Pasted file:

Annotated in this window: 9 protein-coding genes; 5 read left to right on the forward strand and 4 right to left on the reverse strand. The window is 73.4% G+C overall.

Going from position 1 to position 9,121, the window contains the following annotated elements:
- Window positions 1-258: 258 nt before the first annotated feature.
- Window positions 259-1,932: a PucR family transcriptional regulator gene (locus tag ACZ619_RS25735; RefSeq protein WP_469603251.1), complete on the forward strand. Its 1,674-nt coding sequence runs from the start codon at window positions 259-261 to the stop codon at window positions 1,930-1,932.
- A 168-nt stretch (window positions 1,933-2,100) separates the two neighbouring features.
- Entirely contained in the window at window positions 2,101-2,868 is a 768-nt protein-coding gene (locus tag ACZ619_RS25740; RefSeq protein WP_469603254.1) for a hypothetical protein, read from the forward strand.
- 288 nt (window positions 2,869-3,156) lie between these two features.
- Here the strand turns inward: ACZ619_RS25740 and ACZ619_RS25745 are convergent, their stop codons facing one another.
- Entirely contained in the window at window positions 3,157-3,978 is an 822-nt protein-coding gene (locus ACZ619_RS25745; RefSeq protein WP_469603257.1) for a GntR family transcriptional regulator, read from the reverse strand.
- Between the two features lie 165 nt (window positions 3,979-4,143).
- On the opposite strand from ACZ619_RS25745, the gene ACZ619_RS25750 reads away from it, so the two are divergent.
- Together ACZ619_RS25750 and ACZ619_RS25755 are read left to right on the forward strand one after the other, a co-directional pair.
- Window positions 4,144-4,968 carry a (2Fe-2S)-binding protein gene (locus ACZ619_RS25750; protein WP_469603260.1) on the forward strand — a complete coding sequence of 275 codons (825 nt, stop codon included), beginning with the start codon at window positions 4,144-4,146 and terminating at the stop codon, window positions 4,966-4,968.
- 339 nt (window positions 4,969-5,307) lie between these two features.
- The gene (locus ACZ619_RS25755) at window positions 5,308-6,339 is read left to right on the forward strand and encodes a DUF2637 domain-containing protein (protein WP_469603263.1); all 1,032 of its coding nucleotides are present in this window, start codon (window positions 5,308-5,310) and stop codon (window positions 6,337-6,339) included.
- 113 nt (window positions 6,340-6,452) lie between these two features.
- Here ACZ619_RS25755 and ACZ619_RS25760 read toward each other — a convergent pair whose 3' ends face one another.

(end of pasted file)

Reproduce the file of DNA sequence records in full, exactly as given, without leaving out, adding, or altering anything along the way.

Annotated in this window: 9 protein-coding genes; 5 read left to right on the forward strand and 4 right to left on the reverse strand. The window is 73.4% G+C overall.

Going from position 1 to position 9,121, the window contains the following annotated elements:
- Window positions 1-258: 258 nt before the first annotated feature.
- Window positions 259-1,932: a PucR family transcriptional regulator gene (locus tag ACZ619_RS25735; RefSeq protein WP_469603251.1), complete on the forward strand. Its 1,674-nt coding sequence runs from the start codon at window positions 259-261 to the stop codon at window positions 1,930-1,932.
- A 168-nt stretch (window positions 1,933-2,100) separates the two neighbouring features.
- Entirely contained in the window at window positions 2,101-2,868 is a 768-nt protein-coding gene (locus tag ACZ619_RS25740; RefSeq protein WP_469603254.1) for a hypothetical protein, read from the forward strand.
- 288 nt (window positions 2,869-3,156) lie between these two features.
- Here the strand turns inward: ACZ619_RS25740 and ACZ619_RS25745 are convergent, their stop codons facing one another.
- Entirely contained in the window at window positions 3,157-3,978 is an 822-nt protein-coding gene (locus ACZ619_RS25745; RefSeq protein WP_469603257.1) for a GntR family transcriptional regulator, read from the reverse strand.
- Between the two features lie 165 nt (window positions 3,979-4,143).
- On the opposite strand from ACZ619_RS25745, the gene ACZ619_RS25750 reads away from it, so the two are divergent.
- Together ACZ619_RS25750 and ACZ619_RS25755 are read left to right on the forward strand one after the other, a co-directional pair.
- Window positions 4,144-4,968 carry a (2Fe-2S)-binding protein gene (locus ACZ619_RS25750; protein WP_469603260.1) on the forward strand — a complete coding sequence of 275 codons (825 nt, stop codon included), beginning with the start codon at window positions 4,144-4,146 and terminating at the stop codon, window positions 4,966-4,968.
- 339 nt (window positions 4,969-5,307) lie between these two features.
- The gene (locus ACZ619_RS25755) at window positions 5,308-6,339 is read left to right on the forward strand and encodes a DUF2637 domain-containing protein (protein WP_469603263.1); all 1,032 of its coding nucleotides are present in this window, start codon (window positions 5,308-5,310) and stop codon (window positions 6,337-6,339) included.
- 113 nt (window positions 6,340-6,452) lie between these two features.
- Here ACZ619_RS25755 and ACZ619_RS25760 read toward each other — a convergent pair whose 3' ends face one another.